'Tis now the raven's bleak abode;
'Tis now th' apartment of the toad;
And there the fox securely feeds;
And there the poisonous adder breeds
Concealed in ruins, moss, and weeds;
While, ever and anon, there falls
Huge heaps of hoary mouldered walls.
Yet time has seen, that lifts the low,
And level lays the lofty brow,
Has seen this broken pile complete,
Big with the vanity of state;
But transient is the smile of fate!
A little rule, a little sway,
A sunbeam in a winter's day,
Is all the proud and mighty have
Between the cradle and the grave.

And see the rivers how they run,
Through woods and meads, in shade and sun,
Sometimes swift, sometimes slow,
Wave succeeding wave, they go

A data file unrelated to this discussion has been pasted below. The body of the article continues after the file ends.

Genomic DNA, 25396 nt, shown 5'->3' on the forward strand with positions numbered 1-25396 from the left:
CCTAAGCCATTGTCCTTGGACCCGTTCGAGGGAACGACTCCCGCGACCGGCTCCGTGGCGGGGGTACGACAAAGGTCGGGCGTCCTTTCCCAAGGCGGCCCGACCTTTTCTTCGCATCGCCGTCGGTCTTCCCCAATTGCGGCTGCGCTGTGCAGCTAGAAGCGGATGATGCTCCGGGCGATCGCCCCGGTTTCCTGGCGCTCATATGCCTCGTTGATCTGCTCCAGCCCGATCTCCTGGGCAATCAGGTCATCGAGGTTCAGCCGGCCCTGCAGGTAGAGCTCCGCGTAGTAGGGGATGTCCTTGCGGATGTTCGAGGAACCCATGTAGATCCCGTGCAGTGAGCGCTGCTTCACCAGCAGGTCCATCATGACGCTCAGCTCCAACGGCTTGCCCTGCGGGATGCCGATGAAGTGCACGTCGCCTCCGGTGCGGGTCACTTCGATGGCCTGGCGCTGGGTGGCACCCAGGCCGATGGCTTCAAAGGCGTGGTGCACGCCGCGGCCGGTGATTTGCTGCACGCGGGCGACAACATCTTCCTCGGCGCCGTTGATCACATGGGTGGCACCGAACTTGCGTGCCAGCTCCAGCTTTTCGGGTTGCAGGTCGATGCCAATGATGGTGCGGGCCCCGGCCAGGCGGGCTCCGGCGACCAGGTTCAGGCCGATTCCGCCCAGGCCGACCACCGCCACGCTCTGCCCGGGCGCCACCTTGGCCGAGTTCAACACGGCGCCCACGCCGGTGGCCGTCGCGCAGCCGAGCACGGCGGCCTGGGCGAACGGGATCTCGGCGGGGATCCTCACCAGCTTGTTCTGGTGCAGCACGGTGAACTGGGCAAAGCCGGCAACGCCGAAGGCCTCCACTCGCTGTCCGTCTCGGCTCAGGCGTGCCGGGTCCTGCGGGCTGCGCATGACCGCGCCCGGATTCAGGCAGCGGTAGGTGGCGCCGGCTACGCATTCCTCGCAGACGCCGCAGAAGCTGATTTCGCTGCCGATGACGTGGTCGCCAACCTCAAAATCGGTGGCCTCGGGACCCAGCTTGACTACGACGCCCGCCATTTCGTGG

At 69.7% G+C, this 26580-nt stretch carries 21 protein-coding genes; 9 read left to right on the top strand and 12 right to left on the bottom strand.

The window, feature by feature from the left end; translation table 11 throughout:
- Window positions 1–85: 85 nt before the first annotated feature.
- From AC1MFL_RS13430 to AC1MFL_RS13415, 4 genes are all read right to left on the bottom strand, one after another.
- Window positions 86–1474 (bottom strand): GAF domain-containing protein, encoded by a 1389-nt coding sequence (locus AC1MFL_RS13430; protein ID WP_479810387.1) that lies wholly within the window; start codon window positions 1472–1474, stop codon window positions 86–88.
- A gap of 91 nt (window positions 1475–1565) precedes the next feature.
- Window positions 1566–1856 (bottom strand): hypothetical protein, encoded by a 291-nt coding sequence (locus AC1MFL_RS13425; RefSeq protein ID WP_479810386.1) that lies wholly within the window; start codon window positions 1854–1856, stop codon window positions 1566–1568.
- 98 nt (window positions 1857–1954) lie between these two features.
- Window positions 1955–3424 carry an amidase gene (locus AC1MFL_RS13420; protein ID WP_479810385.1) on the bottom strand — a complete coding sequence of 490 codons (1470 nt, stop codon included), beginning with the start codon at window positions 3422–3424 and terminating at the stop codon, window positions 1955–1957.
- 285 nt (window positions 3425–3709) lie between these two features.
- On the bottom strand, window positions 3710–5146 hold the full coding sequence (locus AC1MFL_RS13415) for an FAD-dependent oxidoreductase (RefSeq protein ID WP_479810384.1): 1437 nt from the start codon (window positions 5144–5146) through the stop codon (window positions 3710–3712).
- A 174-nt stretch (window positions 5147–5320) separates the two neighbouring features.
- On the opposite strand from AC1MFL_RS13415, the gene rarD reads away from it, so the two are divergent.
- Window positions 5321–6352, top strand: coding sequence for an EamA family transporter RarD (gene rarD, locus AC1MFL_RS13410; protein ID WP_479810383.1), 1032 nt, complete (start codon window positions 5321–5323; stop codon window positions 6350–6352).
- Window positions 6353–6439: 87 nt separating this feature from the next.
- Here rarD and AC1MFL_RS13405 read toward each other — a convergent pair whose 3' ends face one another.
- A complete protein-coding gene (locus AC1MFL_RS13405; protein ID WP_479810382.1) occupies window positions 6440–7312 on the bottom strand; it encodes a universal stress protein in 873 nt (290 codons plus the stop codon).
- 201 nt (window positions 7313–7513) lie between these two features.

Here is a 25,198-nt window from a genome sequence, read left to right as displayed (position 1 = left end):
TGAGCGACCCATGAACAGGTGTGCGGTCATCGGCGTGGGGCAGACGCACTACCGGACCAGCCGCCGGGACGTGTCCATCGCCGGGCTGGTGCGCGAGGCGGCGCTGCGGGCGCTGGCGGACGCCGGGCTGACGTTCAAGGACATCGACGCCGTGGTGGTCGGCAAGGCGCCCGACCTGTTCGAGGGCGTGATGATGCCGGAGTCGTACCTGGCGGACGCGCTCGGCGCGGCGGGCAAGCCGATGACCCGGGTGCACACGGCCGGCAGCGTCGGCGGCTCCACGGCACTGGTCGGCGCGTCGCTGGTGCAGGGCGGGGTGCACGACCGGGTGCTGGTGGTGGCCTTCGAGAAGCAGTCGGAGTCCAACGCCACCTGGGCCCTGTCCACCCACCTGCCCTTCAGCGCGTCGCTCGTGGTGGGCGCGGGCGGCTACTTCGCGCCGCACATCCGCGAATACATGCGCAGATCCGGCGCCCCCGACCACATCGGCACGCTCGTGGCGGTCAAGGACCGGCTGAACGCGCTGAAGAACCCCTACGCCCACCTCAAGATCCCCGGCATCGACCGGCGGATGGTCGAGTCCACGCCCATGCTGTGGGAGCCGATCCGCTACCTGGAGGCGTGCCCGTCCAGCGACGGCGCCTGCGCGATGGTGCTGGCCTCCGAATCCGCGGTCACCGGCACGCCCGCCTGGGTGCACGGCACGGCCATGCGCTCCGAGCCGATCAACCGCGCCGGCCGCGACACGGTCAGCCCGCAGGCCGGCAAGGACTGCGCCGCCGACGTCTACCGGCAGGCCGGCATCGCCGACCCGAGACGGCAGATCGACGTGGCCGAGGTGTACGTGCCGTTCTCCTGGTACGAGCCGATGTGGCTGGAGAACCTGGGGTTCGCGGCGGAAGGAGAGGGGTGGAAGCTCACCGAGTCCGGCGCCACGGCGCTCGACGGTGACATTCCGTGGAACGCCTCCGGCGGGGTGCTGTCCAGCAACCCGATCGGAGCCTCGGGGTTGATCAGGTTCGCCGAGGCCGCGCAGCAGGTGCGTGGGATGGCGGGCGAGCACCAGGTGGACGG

A various journey to the deep,
Like human life to endless sleep!
Thus is nature's vesture wrought,
To instruct our wandering thought;
Thus she dresses green and gay,
To disperse our cares away.
Ever charming, ever new,
When will the landscape tire the view!
The fountain's fall, the river's flow,
The woody valleys warm and low;
The windy summit, wild and high,
Roughly rushing on the sky;
The pleasant seat, the ruined tower,,
The naked rock, the shady bower;

The town and village, dome and farm,
Each gives each a double charm,
As pearls upon an Ethiop's arm.

See, on the mountain's southern side, Where the prospect opens wide, Where the evening gilds the tide; How close and small the hedges lie! What streaks of meadows cross the eye! A step methinks may pass the stream, So little distant dangers seem; So we mistake the future's face, Eyed through Hope's deluding glass; As yon summits soft and fair Clad in colours of the air, Which to those who journey near, Barren, brown, and rough appear; Still we tread the same coarse way; The present's still a cloudy day.